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The Art and Science of Welding at the Vit Plant

Hundreds of the best welders from across the country have put their mark on the Department of Energy’s massive Waste Treatment and Immobilization Plant, or Vit Plant, at the Hanford Site.

The welders have completed tens of thousands of welds throughout the plant’s complex facilities, including 8,000 in the Effluent Management Facility alone. Each weld must meet strict codes and quality standards to ensure WTP will operate safely.

“We’re all assigned numbers that we stencil on our welds,” said Ray Senior, welder and Local 598 union steward. “Everyone knows who did each one on this job. They can walk by and look at them, run a hand over them. We take pride in that, for ourselves and our unions — we want our work to be perfect.”

WTP is nearing the end of its welding story on facilities that will treat Hanford’s low-activity tank waste. The Direct-Feed Low-Activity Waste (DFLAW) facilities at the Vit Plant are nearly complete. DFLAW is a system of interdependent projects and infrastructure improvements, managed and highly integrated as a program, that must operate together successfully to vitrify, or immobilize in glass, the low-activity waste.

Processing the waste safely is largely reliant on carefully welded vessels and extensive piping configurations running underground and throughout the plant’s infrastructure and facilities. They will carry the waste, water, steam, and other essential materials, and they must be constructed to strict safety and quality standards.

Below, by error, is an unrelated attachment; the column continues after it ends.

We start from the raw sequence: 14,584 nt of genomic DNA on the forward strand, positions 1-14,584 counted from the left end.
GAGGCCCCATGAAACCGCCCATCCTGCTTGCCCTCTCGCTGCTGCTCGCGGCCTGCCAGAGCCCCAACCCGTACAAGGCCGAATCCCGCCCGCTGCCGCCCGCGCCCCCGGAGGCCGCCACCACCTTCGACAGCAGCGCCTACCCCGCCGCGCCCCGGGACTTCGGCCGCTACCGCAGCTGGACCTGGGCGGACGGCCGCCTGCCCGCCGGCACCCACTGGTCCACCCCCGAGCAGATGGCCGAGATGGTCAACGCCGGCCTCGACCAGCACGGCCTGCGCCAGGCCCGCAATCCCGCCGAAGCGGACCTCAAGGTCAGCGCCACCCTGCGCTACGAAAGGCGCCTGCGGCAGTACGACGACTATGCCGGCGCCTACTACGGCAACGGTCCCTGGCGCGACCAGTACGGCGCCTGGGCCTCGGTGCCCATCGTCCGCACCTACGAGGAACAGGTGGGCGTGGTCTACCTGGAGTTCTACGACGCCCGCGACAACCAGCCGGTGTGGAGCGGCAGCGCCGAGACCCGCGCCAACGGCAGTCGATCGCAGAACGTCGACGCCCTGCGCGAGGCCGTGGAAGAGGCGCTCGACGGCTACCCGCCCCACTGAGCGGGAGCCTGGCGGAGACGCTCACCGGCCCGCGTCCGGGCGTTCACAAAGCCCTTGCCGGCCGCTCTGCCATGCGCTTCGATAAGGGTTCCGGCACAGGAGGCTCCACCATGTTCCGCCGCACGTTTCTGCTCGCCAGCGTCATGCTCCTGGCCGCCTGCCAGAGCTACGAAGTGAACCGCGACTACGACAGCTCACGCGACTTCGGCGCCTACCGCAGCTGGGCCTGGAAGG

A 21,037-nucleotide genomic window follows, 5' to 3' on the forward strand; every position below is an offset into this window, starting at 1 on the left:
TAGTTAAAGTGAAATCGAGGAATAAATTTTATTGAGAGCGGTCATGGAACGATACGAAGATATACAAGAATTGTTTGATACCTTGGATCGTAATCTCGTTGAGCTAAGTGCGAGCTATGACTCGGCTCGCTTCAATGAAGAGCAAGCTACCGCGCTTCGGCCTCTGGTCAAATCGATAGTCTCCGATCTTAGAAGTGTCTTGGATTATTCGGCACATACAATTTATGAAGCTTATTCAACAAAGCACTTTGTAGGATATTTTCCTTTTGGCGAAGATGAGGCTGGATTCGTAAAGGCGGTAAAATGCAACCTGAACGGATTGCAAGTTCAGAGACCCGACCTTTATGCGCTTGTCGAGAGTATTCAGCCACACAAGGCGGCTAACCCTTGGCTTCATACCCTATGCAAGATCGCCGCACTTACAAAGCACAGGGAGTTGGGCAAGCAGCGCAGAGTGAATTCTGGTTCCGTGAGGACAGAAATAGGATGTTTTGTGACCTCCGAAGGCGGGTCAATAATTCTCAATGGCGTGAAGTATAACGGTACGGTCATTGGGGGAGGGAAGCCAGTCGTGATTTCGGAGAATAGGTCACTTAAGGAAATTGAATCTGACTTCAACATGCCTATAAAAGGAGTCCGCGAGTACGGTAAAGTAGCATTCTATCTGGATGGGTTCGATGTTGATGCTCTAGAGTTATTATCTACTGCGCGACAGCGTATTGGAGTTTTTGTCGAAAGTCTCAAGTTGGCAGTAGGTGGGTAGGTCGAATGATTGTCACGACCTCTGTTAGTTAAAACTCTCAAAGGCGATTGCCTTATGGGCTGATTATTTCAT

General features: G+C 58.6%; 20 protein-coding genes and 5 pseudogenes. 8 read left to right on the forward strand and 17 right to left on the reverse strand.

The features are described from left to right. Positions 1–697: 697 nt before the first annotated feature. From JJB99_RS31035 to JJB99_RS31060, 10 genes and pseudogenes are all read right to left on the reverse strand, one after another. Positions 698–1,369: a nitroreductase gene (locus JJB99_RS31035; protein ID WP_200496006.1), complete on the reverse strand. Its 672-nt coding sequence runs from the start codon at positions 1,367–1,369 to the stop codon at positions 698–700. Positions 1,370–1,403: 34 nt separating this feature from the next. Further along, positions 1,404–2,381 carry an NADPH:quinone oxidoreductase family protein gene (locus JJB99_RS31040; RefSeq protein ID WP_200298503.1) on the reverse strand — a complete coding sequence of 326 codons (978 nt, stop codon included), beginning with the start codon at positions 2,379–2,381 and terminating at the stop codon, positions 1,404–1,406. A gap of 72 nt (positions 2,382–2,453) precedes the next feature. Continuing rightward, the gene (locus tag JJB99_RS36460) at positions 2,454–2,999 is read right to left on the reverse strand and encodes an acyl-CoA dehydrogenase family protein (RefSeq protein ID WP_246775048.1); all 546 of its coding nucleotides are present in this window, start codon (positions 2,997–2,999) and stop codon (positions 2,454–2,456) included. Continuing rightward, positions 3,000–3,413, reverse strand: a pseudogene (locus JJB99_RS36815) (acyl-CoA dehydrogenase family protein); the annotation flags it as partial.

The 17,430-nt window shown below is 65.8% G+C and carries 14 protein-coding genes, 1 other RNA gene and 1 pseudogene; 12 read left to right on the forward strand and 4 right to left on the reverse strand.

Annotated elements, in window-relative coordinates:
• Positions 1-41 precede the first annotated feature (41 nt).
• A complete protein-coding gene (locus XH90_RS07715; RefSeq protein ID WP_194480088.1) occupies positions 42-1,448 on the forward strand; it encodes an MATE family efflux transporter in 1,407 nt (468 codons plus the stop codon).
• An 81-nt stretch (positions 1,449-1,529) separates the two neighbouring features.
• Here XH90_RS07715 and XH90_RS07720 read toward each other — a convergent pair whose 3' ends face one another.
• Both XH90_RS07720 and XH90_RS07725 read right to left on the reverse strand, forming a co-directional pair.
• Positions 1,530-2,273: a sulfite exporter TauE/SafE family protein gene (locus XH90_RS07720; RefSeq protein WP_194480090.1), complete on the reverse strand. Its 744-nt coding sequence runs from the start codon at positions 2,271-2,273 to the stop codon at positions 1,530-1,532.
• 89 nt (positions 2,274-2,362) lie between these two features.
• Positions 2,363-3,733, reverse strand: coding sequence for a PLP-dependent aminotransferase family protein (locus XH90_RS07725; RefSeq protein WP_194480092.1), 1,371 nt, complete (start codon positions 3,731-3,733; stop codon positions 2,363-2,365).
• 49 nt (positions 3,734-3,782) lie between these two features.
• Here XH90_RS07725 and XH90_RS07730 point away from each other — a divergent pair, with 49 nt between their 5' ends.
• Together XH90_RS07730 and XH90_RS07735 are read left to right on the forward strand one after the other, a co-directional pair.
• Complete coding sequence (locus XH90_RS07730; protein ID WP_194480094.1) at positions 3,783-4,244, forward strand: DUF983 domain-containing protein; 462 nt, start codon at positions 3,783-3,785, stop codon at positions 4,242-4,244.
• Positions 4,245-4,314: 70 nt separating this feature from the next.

The Vit Plant welders are highly skilled and pre-qualified by their unions before being sent to the project. Even then, they must pass three hands-on tests in the onsite weld shop. After passing the tests, the welders complete training on safety, quality, and WTP’s processes and procedures before they’re ever allowed to touch torch to metal in a facility.

“It’s not unique to have to qualify to weld on a job, but it is unique to have to pass three tests that are as difficult as the ones we have here,” said Steve Davis, Bechtel senior welding field engineer in charge of the weld shop. “In my 40 years at nuclear power plants across the country, I’ve never seen tests as hard as ours.”

- Contributor: Darcy Richardson